The species belongs to the class of cartilaginous fish and its population is mostly concentrated in the Caribbean and Mexican gulf parts of the Atlantic. The eagle ray has a longer tail compared to other ray species and its snout looks like the bill of a duck. It preys on crustaceans and small fish and sometimes the ray uses its snout to search for food under the sea bed’s sand. Although they are mostly solitary, sometimes they can be seen leaping in the air. Their population is believed to be near threatened hugely due to predation from sharks.
11. Bluefin tuna
The fish is under threat due to overfishing and it is consumed extensively as sushi. It has high tolerance for disparity in temperatures since it is able to keep warm. Its metallic blue colour blends with its environment and its streamlined body help it in building speed. The tuna preys on herring, mullet, mackerel, squids, crabs and shrimps. They are known for traversing the Atlantic Ocean severally each year. The largest bluefin tuna ever caught in the Atlantic weighed 679 kilograms!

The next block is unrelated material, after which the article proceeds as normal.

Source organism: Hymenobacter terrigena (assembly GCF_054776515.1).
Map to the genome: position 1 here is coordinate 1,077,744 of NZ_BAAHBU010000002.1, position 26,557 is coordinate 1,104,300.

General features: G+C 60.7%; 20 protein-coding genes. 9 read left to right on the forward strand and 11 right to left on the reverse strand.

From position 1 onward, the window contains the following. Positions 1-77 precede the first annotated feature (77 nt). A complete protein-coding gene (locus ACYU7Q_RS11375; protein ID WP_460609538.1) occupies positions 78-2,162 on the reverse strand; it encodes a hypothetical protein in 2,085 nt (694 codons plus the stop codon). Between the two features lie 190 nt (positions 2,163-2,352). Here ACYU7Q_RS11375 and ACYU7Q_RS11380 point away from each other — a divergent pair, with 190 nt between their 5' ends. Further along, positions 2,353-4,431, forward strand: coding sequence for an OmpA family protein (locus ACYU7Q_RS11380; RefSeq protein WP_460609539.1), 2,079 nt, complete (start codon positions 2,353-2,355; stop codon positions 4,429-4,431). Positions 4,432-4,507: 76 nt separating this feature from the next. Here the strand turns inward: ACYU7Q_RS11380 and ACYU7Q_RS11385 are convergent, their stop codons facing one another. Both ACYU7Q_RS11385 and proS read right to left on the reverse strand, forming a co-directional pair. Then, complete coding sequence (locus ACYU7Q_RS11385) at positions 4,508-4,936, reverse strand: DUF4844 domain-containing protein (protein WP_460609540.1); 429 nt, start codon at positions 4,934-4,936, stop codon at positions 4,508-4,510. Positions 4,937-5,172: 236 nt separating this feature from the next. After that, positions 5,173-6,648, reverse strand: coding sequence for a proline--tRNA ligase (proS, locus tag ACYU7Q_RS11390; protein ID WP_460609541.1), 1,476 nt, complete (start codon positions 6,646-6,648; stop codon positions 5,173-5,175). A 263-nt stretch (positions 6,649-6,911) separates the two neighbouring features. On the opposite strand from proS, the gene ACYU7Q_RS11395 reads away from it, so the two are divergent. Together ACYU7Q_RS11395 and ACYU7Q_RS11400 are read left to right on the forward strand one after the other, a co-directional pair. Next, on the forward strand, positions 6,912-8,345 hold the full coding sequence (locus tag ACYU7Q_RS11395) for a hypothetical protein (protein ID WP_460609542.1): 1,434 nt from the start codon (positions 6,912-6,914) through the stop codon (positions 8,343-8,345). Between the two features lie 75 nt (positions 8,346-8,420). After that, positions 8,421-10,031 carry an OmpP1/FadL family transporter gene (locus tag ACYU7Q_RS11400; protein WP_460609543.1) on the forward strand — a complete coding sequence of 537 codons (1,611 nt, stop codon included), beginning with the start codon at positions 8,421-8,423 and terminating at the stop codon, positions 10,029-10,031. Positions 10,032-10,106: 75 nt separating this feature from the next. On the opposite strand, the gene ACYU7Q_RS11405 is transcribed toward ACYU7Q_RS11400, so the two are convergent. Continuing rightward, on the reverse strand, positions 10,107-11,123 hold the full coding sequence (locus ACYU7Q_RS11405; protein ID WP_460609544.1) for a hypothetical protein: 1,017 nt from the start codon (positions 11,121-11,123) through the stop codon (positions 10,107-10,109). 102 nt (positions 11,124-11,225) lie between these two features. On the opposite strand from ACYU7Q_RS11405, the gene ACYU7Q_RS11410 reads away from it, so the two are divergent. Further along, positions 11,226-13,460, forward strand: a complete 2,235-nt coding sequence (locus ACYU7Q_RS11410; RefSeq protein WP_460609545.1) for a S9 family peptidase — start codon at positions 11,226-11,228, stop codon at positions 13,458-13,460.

10. Great white shark
These sharks are endothermic and on top of the five common senses, they have electromagnetism sense. They have 300 large and serrated teeth which are triangular in shape for biting their prey. They are the largest predators in the oceanic waters and feed on other sharks, sea lions, seals, sea turtles, carrion and fish. The life expectancy of the great white shark is 60 years but their slow maturity process puts their population under threat. The shark can grow up to 6 metres in length and weigh a maximum of 2,268 kilos. Gyer Island in South Africa records the highest population.
9. Green sea turtle
Green sea turtles are reptiles. Their name comes from a green deposit of fat under their shell. Their carapace is smooth and their colour ranges in various shades of yellow, green, gray, black or brown. Of all turtle species, the green turtle has the largest shell and it also changes colour after sometime. They use their arms to swim. While young, their diet is both herbivorous and carnivorous although the adults are primarily herbivorous, which distinguishes them from other marine turtles. On average, they grow up to 1.5 metres in length and about 68 to 190 kilograms in weight.